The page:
History of the Gastropub

Welcome to the gastropub. A neighbourhood local that’s not quite a bar and not quite a restaurant, the gastropub is a British-born hybrid of sorts; offering a casual-meets-refined atmosphere that welcomes beer drinkers and wine snobs, non-fussy eaters and foodies alike. So what qualifies a place as a gastropub? There’s no strict definition, but to understand what makes a great and classic gastropub, we have to go back to where this budding institution was founded.

The reputation of dining out in Great Britain was about as bad as its reputation for fine dentistry. But in the 1980s and ’90s, things started to change (both in the dining scene and in dentistry). French and Italian and Japanese restaurants in London started getting noticed. And eventually, quietly, London became a great dining city. There was only one problem: All this fine dining added up to restaurants representing other nations and parts of the planet. There was no elevated version of the local fare.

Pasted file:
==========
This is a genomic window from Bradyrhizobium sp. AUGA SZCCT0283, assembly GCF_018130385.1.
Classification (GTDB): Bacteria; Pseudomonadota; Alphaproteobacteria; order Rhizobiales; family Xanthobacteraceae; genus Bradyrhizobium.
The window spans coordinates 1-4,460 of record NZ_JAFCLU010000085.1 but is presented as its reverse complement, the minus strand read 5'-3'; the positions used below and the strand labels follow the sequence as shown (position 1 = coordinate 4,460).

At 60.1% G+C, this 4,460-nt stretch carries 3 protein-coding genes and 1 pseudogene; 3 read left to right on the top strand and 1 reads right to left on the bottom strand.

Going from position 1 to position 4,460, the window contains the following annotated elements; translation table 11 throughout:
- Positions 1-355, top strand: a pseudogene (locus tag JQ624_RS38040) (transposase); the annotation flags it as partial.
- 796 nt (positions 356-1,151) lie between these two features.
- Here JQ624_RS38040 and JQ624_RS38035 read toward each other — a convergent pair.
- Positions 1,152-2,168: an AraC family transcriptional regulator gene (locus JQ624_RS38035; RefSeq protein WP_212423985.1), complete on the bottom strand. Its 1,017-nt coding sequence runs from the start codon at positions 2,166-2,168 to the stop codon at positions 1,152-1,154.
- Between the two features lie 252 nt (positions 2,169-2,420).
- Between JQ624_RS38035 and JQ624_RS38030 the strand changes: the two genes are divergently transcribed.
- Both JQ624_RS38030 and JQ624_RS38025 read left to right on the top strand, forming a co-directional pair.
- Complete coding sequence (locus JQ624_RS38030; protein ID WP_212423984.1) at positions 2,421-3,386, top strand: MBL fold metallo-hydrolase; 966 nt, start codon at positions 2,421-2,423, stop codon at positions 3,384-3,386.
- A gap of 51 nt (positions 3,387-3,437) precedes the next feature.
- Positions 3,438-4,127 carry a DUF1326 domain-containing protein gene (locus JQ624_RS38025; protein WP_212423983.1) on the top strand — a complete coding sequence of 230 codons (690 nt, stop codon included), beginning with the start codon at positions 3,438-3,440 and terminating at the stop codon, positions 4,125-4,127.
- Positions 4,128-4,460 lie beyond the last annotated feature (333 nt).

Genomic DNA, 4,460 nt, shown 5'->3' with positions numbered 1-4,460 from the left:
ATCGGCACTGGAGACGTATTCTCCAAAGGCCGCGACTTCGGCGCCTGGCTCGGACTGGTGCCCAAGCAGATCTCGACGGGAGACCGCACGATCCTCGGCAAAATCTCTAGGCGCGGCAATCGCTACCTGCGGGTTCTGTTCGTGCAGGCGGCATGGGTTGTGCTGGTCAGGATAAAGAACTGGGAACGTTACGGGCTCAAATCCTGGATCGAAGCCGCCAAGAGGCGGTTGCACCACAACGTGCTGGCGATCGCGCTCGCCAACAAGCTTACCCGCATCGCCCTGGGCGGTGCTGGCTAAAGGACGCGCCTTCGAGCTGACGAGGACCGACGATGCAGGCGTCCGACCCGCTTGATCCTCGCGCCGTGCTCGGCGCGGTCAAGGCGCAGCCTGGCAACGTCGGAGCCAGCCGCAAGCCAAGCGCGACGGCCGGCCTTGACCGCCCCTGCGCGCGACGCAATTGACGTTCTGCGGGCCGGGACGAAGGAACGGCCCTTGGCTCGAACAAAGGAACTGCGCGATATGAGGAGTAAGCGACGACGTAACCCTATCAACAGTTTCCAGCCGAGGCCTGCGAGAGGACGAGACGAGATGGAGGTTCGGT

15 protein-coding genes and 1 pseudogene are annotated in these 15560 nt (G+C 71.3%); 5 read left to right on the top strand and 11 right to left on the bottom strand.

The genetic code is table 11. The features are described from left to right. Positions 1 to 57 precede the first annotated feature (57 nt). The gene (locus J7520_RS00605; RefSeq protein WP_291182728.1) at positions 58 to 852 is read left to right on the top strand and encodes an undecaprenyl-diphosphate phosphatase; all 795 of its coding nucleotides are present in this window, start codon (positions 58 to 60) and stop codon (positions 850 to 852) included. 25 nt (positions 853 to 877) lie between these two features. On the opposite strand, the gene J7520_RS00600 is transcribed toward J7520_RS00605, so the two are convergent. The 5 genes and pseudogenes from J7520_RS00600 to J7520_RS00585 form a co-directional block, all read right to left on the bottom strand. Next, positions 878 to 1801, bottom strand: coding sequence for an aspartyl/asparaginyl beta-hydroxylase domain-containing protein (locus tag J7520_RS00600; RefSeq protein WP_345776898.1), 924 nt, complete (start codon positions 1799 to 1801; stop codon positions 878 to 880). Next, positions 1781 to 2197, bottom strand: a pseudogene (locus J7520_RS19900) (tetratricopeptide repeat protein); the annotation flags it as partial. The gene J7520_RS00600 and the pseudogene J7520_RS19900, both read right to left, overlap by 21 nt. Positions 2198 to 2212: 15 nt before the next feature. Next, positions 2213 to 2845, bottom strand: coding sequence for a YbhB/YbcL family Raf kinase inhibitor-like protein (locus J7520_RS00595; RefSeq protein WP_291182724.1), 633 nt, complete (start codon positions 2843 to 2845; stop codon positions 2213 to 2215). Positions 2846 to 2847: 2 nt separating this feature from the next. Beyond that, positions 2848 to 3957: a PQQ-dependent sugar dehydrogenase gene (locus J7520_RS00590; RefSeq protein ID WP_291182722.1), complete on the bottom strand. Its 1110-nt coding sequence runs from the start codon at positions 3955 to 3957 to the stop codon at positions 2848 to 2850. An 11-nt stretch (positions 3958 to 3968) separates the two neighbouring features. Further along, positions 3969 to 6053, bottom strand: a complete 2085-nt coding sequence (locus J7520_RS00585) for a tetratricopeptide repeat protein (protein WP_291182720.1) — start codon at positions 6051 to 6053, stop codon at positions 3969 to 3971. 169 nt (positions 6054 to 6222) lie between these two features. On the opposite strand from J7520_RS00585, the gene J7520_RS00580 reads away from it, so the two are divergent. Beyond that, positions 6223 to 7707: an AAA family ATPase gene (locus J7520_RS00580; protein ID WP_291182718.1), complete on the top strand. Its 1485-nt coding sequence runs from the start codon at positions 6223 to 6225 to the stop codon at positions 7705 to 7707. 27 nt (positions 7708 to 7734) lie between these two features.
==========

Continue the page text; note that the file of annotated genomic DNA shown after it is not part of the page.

Meanwhile, in the 1980s, Britain was in the middle of a recession, and many struggling breweries, which owned the leases on pubs, had to relinquish control of several drinking spots. One of those places was called The Eagle. And when Mike Belben and David Eyre took over the pub 1991 in London’s Clerkenwell neighbourhood, they had a great idea: Let’s keep it a casual pub but serve great food.

The concept quickly spread far and wide when restaurateurs and pub owners alike stumbled upon an equation that puts Einstein to shame:


Dressing up a bar + employing a real chef + good beer + putting populist food on a menu = HAPPINESS

Some of Britain’s most acclaimed chefs have since opened gastropubs, including Gordon Ramsay, Heston Blumenthal and Marco Pierre White. In fact, a handful of gastropubs have even earned the highest of gastronomic accolades, the Michelin star.

Because words and trends travel quickly across the anglo nations of the world, the gastropub movement hit the United States at the turn of the second millennium. ‘Gastropub’ was added to the 2012 update of Merriam Webster’s Collegiate Dictionary in August of 2012, which just makes it extra official.

And now folks, *sigh of relief*, the gastropub is here.